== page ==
Saturday, June 14, 2008



The Bush Regime dead-enders believe they can create facts on the ground that will force the next president-- at least in their minds-- to stay in Iraq. The Bush Regime position calls for dozens of permanent bases and the kind of extraterritoriality that was banished among nations after the Opium Wars and the Boxer Rebellion. There are no Iraqi politicians who would survive for long-- and I don't mean survive politically only-- if he signed a treaty even close to what Bush is demanding. Even the craven Maliki puppet regime has said no. Maliki: “The Iraqi demands are unacceptable to the Americans, and the American demands are unacceptable to the Iraqis, and the result is that we have reached an impasse. The Iraqis will not consent to an agreement that infringes their sovereignty.”

Today NY Times reports that negotiations have come to a standstill. Bush has backed down on granting immunity to the contractors and detested mercenaries with which he has flooded the country. The Times seems to indicate that Bush is dreaming in regard to this provision. "The change is sure to prove controversial, because security contractors will be reluctant to continue to work in Iraq’s dangerous environment if they can be prosecuted in Iraqi courts." American soldiers would still have immunity from Iraqi laws no matter what they do, something that isn't sitting well with any Iraqis in light of recent events.
The agreement is designed to provide a legal basis for American security operations in Iraq after a United Nations mandate expires at the end of the year. The Americans have been seeking to assure that their troops have the power to conduct operations and detain suspects without the approval of the Iraqi government and to act without fear of prosecution in the Iraqi justice system. They are also seeking the authority to establish more than 50 long-term bases.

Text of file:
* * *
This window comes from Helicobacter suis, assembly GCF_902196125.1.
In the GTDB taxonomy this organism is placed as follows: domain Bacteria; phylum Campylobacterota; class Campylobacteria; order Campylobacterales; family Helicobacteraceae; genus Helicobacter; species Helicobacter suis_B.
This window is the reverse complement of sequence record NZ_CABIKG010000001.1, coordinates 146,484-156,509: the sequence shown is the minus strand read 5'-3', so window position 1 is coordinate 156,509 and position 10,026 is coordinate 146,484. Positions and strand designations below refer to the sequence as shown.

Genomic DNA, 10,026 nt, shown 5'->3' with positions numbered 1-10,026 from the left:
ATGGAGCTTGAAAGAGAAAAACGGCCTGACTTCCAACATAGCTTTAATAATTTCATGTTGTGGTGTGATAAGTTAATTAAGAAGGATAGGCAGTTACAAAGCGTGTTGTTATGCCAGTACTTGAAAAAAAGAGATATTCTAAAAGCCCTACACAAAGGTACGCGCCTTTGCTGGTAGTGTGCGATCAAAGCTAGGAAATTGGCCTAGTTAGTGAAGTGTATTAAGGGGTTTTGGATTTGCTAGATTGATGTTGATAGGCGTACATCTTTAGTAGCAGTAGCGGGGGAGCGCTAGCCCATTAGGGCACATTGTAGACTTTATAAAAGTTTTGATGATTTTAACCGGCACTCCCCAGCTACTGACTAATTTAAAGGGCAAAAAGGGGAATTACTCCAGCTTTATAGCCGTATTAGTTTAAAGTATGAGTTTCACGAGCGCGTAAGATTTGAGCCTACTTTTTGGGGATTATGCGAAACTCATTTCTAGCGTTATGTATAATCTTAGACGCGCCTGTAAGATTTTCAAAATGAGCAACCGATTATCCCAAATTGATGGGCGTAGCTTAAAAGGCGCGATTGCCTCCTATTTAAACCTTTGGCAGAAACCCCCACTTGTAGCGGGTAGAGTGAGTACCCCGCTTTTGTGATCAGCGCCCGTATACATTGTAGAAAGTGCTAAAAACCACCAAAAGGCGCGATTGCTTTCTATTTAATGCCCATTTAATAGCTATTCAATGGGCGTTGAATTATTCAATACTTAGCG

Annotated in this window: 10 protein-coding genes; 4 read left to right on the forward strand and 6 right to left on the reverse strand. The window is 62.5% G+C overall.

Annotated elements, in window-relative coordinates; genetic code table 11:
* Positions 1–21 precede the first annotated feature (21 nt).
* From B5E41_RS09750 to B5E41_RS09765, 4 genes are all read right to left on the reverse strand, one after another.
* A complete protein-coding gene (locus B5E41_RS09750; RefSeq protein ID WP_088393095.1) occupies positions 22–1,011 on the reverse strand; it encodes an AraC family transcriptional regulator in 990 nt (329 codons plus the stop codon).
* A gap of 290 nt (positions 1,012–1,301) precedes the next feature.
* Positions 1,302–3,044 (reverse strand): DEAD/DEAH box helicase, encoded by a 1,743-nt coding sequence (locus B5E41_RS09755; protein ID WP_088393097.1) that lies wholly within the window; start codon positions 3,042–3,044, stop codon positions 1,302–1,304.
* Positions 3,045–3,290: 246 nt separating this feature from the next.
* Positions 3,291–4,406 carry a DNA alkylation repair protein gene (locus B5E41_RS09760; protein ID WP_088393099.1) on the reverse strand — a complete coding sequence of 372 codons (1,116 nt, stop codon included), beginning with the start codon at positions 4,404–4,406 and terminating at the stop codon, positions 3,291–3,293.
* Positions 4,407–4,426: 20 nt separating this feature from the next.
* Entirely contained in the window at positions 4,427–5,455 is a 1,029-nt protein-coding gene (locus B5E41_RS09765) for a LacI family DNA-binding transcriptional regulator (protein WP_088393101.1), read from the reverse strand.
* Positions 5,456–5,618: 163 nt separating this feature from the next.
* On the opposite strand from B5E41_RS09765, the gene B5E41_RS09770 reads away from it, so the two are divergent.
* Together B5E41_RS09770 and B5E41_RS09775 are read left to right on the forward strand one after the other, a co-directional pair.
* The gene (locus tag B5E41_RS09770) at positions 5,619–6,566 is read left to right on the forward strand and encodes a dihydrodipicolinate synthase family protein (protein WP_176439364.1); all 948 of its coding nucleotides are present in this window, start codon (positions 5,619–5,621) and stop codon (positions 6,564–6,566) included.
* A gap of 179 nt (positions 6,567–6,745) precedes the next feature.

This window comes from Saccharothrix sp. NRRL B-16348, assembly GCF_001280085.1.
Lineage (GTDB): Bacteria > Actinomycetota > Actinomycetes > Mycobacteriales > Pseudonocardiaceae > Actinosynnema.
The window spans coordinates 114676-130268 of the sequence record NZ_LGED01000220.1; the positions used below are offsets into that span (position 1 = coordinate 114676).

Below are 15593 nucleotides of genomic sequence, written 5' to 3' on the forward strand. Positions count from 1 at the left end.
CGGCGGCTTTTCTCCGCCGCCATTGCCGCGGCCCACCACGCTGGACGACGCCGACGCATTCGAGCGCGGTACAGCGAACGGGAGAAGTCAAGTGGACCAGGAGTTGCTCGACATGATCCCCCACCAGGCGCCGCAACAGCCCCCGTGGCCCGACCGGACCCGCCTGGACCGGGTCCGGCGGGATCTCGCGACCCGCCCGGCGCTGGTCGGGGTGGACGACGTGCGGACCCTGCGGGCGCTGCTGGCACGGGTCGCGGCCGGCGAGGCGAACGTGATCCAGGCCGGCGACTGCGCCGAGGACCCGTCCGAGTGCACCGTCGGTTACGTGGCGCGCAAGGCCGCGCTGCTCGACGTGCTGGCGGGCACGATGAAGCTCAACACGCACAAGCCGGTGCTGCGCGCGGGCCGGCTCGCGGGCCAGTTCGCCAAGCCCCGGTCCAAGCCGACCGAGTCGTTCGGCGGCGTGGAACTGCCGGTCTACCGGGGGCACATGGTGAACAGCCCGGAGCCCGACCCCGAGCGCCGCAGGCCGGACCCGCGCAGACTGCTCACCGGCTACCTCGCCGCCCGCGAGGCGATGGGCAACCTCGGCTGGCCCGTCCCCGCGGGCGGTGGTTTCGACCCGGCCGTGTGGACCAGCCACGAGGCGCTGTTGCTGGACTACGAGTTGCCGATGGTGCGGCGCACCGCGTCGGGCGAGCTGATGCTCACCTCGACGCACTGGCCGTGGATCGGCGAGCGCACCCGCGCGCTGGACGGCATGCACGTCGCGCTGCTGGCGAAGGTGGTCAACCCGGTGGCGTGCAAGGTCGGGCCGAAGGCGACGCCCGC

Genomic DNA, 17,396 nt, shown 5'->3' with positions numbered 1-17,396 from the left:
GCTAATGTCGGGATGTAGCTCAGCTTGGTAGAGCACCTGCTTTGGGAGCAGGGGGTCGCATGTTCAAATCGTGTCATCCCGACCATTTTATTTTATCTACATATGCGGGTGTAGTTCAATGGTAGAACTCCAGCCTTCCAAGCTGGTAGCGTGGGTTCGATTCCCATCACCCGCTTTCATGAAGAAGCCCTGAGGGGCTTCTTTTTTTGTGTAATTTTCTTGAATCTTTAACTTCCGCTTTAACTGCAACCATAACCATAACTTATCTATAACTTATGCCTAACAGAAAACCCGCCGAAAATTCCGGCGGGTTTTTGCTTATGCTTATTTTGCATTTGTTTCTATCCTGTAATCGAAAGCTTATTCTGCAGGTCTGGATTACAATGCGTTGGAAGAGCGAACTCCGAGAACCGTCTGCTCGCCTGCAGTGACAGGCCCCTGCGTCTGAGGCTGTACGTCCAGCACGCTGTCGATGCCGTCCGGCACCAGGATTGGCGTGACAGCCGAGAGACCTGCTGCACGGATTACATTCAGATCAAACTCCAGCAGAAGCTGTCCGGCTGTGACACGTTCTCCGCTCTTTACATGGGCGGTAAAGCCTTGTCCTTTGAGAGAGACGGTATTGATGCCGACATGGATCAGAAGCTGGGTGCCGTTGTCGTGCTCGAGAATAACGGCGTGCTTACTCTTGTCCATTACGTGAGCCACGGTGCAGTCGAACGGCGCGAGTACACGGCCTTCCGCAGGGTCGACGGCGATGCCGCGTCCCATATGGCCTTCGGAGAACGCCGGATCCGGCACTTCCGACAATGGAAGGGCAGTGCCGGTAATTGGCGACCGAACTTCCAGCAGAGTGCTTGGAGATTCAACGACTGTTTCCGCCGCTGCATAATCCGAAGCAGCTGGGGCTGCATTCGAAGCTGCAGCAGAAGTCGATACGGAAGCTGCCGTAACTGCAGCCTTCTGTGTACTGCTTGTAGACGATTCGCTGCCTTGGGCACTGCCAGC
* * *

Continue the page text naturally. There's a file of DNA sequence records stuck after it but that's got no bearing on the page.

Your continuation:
The Times seems to have neglected to mention anything about U.S. demands for control over Iraq's oil-- and at a time when imperialistic U.S. politicians from both political parties are demanding that the U.S. seize the occupied country's oil to pay the cost of American operations there. That's considered a war crime.

Although Obama isn't commenting on the negotiations-- after all this isn't a game or a publicity stunt-- McCain took the opportunity to rush to the microphones and remind everyone that he-- along with the only two members of the Senate who can stand him, Lindsey Graham and Holy Joe Lieberman-- is the embodiment of between 4 and 100 more years of Bush's failed and disastrous Iraq policies.

Michael Ware's report on CNN yesterday was instructive:

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